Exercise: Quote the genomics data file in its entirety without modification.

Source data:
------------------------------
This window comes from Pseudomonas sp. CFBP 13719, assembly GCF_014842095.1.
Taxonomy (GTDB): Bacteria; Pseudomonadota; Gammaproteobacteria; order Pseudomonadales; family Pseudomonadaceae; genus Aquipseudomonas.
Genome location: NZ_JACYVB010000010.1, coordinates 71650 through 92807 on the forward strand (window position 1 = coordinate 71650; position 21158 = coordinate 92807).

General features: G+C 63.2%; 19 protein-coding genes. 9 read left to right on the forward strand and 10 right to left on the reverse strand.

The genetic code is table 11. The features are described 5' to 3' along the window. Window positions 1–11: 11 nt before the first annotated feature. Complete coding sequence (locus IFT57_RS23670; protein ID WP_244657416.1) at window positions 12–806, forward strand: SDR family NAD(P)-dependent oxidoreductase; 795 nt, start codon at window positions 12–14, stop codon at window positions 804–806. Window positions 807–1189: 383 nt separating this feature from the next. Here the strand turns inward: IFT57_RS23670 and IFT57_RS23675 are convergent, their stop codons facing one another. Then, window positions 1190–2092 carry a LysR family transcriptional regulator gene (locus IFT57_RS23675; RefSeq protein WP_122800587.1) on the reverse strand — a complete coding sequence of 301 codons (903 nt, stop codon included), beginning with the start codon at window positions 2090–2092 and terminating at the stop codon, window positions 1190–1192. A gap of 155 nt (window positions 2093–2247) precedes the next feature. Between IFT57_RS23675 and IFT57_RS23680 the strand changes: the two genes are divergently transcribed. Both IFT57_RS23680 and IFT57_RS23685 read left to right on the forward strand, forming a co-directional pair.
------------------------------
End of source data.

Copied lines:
This window comes from Pseudomonas sp. CFBP 13719, assembly GCF_014842095.1.
Taxonomy (GTDB): Bacteria; Pseudomonadota; Gammaproteobacteria; order Pseudomonadales; family Pseudomonadaceae; genus Aquipseudomonas.
Genome location: NZ_JACYVB010000010.1, coordinates 71650 through 92807 on the forward strand (window position 1 = coordinate 71650; position 21158 = coordinate 92807).

General features: G+C 63.2%; 19 protein-coding genes. 9 read left to right on the forward strand and 10 right to left on the reverse strand.

The genetic code is table 11. The features are described 5' to 3' along the window. Window positions 1–11: 11 nt before the first annotated feature. Complete coding sequence (locus IFT57_RS23670; protein ID WP_244657416.1) at window positions 12–806, forward strand: SDR family NAD(P)-dependent oxidoreductase; 795 nt, start codon at window positions 12–14, stop codon at window positions 804–806. Window positions 807–1189: 383 nt separating this feature from the next. Here the strand turns inward: IFT57_RS23670 and IFT57_RS23675 are convergent, their stop codons facing one another. Then, window positions 1190–2092 carry a LysR family transcriptional regulator gene (locus IFT57_RS23675; RefSeq protein WP_122800587.1) on the reverse strand — a complete coding sequence of 301 codons (903 nt, stop codon included), beginning with the start codon at window positions 2090–2092 and terminating at the stop codon, window positions 1190–1192. A gap of 155 nt (window positions 2093–2247) precedes the next feature. Between IFT57_RS23675 and IFT57_RS23680 the strand changes: the two genes are divergently transcribed. Both IFT57_RS23680 and IFT57_RS23685 read left to right on the forward strand, forming a co-directional pair.